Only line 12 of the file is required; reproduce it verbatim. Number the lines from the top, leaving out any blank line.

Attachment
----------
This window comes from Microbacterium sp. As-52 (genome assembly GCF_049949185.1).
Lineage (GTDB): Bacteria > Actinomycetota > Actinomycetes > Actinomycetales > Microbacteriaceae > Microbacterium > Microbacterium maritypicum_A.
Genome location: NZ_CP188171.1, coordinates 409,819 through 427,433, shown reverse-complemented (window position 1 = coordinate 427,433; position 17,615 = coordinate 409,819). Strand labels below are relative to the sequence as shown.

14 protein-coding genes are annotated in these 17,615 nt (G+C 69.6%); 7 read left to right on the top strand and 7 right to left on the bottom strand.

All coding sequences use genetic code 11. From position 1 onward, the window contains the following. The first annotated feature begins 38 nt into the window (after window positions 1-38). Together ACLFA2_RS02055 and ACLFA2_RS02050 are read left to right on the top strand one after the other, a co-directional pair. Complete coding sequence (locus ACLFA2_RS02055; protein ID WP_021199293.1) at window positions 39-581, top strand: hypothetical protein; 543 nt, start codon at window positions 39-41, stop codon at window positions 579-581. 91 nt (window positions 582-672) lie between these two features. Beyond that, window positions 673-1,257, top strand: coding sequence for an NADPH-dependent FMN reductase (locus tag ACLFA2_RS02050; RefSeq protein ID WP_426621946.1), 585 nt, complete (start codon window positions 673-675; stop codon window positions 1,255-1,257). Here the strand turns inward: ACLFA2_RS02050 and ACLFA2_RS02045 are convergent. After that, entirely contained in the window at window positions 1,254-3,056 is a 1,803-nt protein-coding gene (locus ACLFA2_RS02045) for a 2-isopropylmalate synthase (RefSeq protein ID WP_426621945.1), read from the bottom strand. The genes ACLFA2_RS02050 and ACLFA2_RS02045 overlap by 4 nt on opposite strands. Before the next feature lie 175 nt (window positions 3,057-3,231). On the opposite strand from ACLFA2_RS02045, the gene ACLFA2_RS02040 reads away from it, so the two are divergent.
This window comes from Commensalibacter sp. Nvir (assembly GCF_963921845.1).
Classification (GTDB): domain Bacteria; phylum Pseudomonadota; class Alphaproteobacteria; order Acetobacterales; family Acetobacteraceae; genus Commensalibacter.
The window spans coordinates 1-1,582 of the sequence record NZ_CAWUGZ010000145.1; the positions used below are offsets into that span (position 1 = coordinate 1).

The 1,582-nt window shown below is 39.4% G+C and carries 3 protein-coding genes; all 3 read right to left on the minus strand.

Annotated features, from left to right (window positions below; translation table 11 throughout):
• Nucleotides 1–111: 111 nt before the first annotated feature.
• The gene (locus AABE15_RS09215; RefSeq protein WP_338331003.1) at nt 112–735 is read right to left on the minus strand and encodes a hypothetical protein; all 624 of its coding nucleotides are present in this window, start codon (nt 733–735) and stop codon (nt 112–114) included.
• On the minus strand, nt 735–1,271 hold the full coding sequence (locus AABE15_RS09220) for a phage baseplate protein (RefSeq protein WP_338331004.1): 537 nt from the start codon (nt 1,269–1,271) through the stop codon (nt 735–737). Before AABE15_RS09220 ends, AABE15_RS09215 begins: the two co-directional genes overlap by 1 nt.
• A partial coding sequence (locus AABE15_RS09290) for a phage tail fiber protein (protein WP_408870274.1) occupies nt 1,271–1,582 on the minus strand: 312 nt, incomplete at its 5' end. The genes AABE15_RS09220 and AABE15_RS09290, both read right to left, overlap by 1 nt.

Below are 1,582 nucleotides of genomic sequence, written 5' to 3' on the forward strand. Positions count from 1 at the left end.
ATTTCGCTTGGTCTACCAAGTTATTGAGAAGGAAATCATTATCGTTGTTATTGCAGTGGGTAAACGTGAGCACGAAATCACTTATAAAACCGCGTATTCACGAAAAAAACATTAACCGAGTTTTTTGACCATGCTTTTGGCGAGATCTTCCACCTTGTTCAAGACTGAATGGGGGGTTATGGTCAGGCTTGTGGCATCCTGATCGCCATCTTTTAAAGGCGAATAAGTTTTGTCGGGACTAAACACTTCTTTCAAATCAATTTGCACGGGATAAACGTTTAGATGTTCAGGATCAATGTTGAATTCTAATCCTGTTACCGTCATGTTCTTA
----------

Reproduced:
• The gene (locus AABE15_RS09215; RefSeq protein WP_338331003.1) at nt 112–735 is read right to left on the minus strand and encodes a hypothetical protein; all 624 of its coding nucleotides are present in this window, start codon (nt 733–735) and stop codon (nt 112–114) included.